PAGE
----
Mason Farm Camellia
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Mason Farm Camellia

Mason Farm Camellia

Gallon Size:
Gallon Size:
  • Young, affordable starter plant
  • May need to be transplanted into 3 gallon pot for more nurturing before planting into landscape
  • Healthy, mature plant
  • Ready to immediately be planted into landscape
  • Large healthy plant
  • Ready to immediately be planted into landscape

Camellia x 'Mason Farm'

 Vigorous, extremely cold hardy variety blooming early in autumn with white, single flower tinged with pink. Named after a planting test site in North Carolina where, about 30 years ago, over 1,000 camellia hybrids were planted in a very large, unprotected field called Mason Farm.  This variety survived the coldest winter yet known without injury. Large, thick, leathery evergreen leaves sometimes have variegation.

Joseph's Take

Joseph's Take

Mason Farm is nice because it can grow well into zone 6 and even the coldest areas of zone 6 as it's cold hardy to zone 6a. If fact, it was still blooming since fall when I took these photos late Jan 2020. Unlike Shishi Gashira and Snow Flurry, Mason Farm grows upright and is compact, trimming is manageable.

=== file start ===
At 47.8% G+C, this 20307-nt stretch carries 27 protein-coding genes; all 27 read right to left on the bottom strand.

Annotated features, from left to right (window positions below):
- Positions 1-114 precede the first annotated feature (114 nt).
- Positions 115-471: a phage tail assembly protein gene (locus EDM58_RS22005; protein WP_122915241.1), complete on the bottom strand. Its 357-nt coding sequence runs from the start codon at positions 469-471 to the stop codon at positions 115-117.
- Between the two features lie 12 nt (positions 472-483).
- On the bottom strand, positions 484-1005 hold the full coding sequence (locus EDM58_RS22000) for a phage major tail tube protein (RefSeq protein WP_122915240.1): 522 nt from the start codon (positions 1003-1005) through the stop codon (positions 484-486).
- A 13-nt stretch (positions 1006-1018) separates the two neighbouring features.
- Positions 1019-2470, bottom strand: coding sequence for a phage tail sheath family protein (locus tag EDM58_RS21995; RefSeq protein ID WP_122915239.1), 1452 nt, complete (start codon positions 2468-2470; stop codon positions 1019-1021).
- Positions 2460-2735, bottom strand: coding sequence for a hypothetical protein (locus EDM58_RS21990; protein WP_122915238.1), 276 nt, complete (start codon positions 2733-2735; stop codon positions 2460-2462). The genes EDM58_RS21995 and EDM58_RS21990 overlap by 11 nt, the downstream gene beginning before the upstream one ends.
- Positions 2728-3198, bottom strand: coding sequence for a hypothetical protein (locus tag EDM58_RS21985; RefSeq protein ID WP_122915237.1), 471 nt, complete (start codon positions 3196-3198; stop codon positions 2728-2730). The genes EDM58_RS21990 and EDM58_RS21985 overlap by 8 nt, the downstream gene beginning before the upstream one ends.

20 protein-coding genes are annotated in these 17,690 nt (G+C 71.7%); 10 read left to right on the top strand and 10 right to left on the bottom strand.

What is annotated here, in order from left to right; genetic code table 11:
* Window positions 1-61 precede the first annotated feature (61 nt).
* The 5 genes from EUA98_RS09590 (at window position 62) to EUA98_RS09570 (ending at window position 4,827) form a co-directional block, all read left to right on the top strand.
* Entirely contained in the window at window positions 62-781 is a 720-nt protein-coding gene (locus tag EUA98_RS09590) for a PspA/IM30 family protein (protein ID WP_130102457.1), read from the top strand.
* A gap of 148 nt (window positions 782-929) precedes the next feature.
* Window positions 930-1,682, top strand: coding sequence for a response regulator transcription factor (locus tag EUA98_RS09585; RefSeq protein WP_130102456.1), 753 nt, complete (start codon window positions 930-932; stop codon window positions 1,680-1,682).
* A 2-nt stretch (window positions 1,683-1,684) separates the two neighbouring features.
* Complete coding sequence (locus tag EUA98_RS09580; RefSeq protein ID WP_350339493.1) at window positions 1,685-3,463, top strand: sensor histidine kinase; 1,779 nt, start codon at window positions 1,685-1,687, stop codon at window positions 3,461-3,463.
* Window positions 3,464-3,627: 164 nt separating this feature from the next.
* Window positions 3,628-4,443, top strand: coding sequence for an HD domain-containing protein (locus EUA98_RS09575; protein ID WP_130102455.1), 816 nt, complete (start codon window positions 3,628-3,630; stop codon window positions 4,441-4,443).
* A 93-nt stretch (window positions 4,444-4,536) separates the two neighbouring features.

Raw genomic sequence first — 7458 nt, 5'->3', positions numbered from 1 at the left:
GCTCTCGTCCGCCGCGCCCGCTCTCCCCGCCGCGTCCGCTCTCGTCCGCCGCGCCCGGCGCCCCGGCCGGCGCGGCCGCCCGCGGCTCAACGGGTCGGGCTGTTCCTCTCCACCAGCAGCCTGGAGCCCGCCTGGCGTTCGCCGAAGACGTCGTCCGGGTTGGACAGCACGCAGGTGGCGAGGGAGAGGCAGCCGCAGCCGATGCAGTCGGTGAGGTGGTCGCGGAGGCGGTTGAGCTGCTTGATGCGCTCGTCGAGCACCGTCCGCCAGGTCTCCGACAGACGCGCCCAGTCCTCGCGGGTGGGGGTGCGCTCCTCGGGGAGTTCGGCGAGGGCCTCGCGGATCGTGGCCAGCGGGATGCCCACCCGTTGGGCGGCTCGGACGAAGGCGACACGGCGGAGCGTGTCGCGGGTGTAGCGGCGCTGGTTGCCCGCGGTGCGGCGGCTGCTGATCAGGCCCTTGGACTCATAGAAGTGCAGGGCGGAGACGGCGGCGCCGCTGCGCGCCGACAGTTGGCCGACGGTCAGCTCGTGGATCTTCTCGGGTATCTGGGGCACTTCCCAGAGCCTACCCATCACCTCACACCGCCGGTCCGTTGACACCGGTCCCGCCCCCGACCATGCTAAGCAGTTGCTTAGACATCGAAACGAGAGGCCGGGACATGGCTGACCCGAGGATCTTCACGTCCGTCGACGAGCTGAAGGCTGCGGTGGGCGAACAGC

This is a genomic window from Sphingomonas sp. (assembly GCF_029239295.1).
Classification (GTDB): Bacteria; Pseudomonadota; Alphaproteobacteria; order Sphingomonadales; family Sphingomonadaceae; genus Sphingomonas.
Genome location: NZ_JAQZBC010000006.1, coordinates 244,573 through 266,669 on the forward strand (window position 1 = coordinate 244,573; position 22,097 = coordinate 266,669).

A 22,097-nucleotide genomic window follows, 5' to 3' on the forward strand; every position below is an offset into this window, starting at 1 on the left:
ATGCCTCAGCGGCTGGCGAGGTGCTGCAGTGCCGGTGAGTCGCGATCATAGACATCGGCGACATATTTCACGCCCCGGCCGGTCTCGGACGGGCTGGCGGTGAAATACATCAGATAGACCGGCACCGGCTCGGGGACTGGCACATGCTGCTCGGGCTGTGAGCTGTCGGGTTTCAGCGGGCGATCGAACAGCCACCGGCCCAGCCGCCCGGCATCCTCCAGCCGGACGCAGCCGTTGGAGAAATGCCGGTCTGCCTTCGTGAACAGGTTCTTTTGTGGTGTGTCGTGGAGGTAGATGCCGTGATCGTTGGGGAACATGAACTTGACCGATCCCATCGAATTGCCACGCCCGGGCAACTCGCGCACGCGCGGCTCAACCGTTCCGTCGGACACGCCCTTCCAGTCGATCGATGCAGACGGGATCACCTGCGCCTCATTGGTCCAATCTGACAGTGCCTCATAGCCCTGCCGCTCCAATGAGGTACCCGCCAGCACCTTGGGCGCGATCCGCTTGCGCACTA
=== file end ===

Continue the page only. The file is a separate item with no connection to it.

Hardiness Map
Mature Height: 6'
Mature Width: 4'
Flower Season: Fall
Sun: Full sun to full shade
Hardiness Zone: 6 to 10
This plant is suitable for the low temperates below:
Temp (F)
Temp (C)
-10 to 0
-23.3 to -17.8
0 to 10
-17.8 to -12.2
10 to 20
-12.2 to -6.7
20 to 30
-6.7 to -1.1
30 to 40
-1.1 to 4.4

Remember that all fall blooming or Camellia sasanqua can grow in either sun or shade while the spring blooming Camellia japonica needs at least afternoon shade.

Be sure to use a well drained soil medium when planting any Camellia, Rhododendron, Mountain Laurel, and Azalea as they all prefer fall planting with less watering than you might think. In NC our soil is clay so we prefer to use pine bark soil conditioner when planting these varities.